TIPS for your cell phone:
What hackers value
•The device itself: Your data can be wiped, the device reset, resold and reactivated. Thieves have gotten better at taking phones apart and reassembling them into new phones to sell.
•Your data: Your phone is likely linked to your email, financial accounts and other personal records. Armed with your smartphone, a hacker could access your banking or cryptocurrency accounts by resetting your email password or receiving a secure pin via text.
Lost or stolen phones: What to do before and after
•Track your phone with an app. The best ones track to within feet of where the phone is located. If your phone has been stolen, report its location to the police.
•Secure your phone with a password, swipe code or passphrase—use the highest level of security your phone allows. Set the security settings to wipe the data on the phone after a certain number of password tries. For example, many of us forget or mistype our passwords from time to time. In this case, a good number of guesses might be 10.
•If you lose your phone or it is stolen, notify your carrier right away and wipe the data if you are sure you cannot retrieve the phone.
Hackers are increasingly using social engineering to persuade mobile carrier customer service to fraudulently port or transfer phone numbers without your permission. Once they transfer your number to their device, they have password resetting capability for your email, banking and other accounts.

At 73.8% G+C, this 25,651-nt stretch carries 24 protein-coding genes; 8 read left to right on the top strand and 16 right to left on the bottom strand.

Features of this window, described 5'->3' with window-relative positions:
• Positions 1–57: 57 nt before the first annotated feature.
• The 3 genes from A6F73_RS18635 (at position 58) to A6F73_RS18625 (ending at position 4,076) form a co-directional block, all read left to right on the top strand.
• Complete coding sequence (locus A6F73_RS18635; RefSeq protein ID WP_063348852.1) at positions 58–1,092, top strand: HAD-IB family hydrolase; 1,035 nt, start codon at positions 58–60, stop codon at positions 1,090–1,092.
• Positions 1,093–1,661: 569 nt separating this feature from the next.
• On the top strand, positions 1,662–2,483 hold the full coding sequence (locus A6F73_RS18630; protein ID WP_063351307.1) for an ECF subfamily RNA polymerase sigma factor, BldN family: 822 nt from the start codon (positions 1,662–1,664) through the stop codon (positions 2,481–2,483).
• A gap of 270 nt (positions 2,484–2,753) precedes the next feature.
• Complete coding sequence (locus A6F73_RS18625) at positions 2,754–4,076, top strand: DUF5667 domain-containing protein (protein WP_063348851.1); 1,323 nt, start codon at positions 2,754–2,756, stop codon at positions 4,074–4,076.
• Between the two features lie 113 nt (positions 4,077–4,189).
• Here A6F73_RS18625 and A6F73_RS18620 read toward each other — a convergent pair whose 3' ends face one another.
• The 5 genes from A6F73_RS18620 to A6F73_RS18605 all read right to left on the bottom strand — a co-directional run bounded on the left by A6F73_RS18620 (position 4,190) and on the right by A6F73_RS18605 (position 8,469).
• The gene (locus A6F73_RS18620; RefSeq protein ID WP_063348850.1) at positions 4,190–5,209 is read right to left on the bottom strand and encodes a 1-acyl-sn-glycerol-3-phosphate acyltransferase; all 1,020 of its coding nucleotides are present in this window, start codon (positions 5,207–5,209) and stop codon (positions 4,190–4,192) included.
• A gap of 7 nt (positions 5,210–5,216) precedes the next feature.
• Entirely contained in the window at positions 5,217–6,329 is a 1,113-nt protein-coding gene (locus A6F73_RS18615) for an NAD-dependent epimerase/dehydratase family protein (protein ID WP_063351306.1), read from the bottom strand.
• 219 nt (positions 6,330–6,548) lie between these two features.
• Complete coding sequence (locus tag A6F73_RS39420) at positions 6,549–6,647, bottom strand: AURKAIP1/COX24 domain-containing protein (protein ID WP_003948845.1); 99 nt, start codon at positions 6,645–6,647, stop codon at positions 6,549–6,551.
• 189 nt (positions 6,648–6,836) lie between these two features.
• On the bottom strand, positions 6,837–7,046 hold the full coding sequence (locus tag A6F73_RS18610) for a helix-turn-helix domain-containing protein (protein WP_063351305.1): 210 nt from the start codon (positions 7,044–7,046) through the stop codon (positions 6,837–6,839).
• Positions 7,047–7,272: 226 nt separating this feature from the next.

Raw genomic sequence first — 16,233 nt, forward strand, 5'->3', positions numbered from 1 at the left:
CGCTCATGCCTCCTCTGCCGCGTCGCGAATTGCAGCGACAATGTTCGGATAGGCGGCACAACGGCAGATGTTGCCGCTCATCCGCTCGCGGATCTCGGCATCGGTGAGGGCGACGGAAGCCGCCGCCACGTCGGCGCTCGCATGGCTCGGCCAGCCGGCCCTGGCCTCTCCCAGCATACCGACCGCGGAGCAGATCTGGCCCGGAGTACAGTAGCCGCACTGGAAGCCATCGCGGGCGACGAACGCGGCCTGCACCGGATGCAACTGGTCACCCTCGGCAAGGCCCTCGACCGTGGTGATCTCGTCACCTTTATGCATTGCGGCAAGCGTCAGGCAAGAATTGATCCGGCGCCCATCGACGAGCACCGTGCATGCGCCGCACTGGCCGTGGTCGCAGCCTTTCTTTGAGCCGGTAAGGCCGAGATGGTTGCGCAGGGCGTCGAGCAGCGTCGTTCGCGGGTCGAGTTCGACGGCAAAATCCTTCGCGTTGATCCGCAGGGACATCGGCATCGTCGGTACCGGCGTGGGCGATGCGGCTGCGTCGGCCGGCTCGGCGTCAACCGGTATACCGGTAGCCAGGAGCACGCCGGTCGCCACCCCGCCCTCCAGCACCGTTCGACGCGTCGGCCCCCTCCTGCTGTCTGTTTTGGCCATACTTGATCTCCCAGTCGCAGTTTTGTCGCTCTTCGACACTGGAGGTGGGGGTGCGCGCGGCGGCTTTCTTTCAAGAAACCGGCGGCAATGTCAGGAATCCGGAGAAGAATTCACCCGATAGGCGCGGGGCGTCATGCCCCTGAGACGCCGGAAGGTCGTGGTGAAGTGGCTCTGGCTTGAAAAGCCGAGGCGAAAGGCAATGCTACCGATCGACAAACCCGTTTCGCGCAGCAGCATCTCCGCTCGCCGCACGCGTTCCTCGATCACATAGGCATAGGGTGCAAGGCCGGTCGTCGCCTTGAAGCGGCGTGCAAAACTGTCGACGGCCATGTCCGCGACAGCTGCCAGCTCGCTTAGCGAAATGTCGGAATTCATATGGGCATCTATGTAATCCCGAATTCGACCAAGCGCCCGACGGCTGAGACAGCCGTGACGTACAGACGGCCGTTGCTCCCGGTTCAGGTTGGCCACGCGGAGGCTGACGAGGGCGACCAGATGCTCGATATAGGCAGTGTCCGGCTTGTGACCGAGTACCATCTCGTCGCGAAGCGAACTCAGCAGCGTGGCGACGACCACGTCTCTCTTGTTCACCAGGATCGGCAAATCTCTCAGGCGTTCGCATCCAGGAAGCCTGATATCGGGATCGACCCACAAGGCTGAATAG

To help lower the chances of this happening to you:
•Place a “do not port” alert on your mobile phone account.
•Use a pin for your account and require it for all changes.
•If you receive a text or call from your mobile provider saying that someone is attempting to port your number, call them immediately. Do not respond directly to the message, as that may be a separate scam.
Phishing And Viruses
Texts and emails created by hackers can contain deceptive links or attachments that could infect your phone with malware. The malware can then steal your personal and financial information.
Your phone can also pick up a nasty virus by being plugged into a public charging station, a popular spot for hackers to spread malware.